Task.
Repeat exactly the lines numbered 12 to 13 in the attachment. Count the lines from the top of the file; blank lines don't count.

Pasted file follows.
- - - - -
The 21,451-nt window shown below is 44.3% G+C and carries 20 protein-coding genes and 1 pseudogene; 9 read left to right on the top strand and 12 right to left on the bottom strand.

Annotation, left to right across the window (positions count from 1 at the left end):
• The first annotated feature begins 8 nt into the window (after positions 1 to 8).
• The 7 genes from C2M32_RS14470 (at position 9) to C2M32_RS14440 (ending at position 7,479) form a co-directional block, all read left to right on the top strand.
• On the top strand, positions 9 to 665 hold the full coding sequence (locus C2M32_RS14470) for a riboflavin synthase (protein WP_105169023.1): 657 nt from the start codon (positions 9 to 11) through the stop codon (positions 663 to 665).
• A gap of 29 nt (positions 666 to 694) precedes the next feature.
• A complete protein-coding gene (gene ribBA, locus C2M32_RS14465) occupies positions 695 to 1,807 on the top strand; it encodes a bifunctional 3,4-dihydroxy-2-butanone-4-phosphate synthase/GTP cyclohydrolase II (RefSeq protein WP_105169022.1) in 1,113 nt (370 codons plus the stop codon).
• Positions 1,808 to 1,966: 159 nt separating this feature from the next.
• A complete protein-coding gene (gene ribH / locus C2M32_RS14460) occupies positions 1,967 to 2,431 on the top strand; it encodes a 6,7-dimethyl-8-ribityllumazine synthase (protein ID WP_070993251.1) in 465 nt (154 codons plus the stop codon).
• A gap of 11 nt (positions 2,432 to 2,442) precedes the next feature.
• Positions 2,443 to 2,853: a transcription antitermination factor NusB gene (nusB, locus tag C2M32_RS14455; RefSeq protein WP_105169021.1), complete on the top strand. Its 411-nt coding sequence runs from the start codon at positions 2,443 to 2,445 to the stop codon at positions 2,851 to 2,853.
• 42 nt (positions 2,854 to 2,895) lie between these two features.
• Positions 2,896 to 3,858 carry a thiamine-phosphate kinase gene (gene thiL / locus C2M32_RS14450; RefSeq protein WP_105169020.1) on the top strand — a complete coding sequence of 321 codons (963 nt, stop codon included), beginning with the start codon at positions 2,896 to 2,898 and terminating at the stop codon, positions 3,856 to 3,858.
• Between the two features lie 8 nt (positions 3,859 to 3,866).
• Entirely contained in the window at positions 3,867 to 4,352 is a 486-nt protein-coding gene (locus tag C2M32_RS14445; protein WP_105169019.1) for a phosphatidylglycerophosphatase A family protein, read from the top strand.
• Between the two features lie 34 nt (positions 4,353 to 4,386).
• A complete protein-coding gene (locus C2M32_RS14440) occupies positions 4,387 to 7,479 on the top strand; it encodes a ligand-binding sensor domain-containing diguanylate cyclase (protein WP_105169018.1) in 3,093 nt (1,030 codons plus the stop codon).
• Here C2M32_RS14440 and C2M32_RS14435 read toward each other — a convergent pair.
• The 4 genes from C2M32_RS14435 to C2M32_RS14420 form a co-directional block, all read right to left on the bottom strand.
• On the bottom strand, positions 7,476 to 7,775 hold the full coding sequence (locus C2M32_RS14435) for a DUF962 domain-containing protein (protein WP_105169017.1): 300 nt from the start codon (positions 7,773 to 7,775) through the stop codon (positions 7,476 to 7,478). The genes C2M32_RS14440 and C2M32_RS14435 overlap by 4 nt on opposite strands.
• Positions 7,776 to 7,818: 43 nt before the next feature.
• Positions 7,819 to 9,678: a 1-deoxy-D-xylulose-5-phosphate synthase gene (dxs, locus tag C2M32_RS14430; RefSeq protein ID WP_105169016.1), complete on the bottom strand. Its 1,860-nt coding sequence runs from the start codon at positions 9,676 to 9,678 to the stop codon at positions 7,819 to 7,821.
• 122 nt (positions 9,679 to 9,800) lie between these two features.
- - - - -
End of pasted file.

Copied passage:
• 42 nt (positions 2,854 to 2,895) lie between these two features.
• Positions 2,896 to 3,858 carry a thiamine-phosphate kinase gene (gene thiL / locus C2M32_RS14450; RefSeq protein WP_105169020.1) on the top strand — a complete coding sequence of 321 codons (963 nt, stop codon included), beginning with the start codon at positions 2,896 to 2,898 and terminating at the stop codon, positions 3,856 to 3,858.